The proposal, expected to be released this week, amounts to a frontal assault on one of former President Barack Obama's signature regulatory programs to curb greenhouse gas emissions that contribute to climate change.
The U.S. Transportation Department and Environmental Protection Agency are expected to unveil a proposed regulation that recommends freezing vehicle emissions requirements at 2020 levels through 2026, the official said on condition of anonymity because it has not yet been made public.
The Trump administration appears ready to make good on its threat to revoke the State of California's ability to set its own emissions and fuel economy rules as part of its efforts to ease the restrictions on vehicles in the U.S.
In May, California and a group of 16 other states challenged the Trump administration's decision to reopen strict USA vehicle emissions rules for review.
Additionally, the Trump administration will freeze federal fuel economy standards at the 2020 level, which will require vehicles to average about 35mpg. Yet the federal government, under Obama, already approved California's emission standards - and the underlying fuel standards - for auto model years 2017 through 2025.More news: Donald Trump accuses China of using ‘vicious trade tactics’
Wheeler also said the agency wanted a "50-state solution" to the nation's vehicle emissions standards, as the EPA opens the door to weakening Obama-era efficiency targets over the objections of California.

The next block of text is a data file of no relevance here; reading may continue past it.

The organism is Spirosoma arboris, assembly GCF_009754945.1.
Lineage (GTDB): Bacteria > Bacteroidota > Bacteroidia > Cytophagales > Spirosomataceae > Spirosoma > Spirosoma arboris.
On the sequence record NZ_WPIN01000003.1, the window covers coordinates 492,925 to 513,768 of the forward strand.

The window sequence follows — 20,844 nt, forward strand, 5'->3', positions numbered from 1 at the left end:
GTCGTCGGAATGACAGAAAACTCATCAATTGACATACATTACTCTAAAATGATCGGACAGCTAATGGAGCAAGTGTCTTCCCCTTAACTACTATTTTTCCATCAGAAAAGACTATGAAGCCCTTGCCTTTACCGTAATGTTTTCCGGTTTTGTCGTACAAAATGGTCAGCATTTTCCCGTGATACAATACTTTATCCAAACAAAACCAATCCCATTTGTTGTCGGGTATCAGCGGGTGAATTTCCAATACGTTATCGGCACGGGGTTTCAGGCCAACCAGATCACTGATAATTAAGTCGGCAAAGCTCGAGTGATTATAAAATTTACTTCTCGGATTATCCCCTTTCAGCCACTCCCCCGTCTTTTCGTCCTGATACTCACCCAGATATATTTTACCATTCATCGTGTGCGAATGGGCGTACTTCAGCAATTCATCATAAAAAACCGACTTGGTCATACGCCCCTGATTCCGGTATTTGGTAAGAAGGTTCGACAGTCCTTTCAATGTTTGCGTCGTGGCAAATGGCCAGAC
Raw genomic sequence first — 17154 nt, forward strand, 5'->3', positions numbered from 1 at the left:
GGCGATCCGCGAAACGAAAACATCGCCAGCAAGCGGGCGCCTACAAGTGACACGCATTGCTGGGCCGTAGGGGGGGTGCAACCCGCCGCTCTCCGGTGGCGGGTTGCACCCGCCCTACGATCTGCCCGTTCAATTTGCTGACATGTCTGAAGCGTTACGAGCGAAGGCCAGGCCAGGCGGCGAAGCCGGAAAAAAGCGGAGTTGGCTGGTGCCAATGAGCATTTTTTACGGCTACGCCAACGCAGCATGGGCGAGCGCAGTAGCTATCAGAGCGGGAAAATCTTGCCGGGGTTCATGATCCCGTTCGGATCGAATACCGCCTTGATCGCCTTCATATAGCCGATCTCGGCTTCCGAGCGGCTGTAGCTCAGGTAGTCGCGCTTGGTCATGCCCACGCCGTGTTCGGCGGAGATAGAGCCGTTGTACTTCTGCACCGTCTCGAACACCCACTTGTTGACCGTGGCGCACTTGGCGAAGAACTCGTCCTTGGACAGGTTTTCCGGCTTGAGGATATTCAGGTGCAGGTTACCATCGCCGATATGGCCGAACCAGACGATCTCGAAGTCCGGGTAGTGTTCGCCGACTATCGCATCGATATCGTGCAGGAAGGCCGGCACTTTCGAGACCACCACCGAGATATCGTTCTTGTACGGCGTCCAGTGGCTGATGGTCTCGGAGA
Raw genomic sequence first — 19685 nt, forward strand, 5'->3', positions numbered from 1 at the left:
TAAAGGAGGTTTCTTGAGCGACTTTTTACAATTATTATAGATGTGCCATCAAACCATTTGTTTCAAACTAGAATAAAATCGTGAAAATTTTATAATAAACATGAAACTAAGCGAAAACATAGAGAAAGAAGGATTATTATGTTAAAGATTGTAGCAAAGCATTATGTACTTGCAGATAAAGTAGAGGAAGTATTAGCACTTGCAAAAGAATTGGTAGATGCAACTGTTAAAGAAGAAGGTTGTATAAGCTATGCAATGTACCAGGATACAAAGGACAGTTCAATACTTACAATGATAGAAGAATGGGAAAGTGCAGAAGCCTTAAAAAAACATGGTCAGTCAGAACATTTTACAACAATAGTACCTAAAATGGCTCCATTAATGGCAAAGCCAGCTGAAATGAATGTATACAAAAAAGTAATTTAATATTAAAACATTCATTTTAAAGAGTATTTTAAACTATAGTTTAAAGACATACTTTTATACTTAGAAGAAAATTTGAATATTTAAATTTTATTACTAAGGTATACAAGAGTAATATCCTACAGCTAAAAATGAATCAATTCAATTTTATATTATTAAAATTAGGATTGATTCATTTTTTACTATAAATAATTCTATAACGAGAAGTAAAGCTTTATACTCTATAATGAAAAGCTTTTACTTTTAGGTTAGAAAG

The proposed revamp would also put the brakes on federal rules to boost fuel efficiency into the next decade, said the people, who asked to not be identified discussing the proposals before they are public.
California and like-minded states are girding for a legal battle with the Trump administration on whether those states have gone too far in controlling greenhouse gases from automobiles, a prospective case that legal scholars say - barring a last-minute settlement - is sure to reach the U.S. Supreme Court.
But if California and the 12 other states and the District of Columbia retain their own emission rules, vehicle makers would have to either market two different sets of cars or sell California-compliant cars nationwide.
A White House spokeswoman did not immediately respond for comment.More news: U.S. airlines change Taiwan reference on websites ahead of China's deadline
"We have the law on our side, as well as the people of the country and the people of the world", said Dan Sperling, a member of the state's Air Resources Board.
In May, California and a group of 16 other states challenged the Trump administration's decision to reopen strict USA vehicle emissions rules for review. Meanwhile, California has announced that the state plans to take legal action to fight the intrusion into their state politics.
"The big question: Who will the auto companies back?" Agencies are expected to claim it will reduce traffic fatalities by making it cheaper for drivers to replace older, less-safe cars, while paring sticker prices for new vehicles even if motorists have to spend more for gasoline. Although California argues its rules are not fuel economy standards in word or practice, "they are very much related to fuel economy", Holmstead said.
President Trump is allegedly planning on going toe-to-toe with California over its emissions waiver and its EV sales mandate.More news: Pakistan's Imran Khan Leads In National Elections, As Rivals Allege Rigging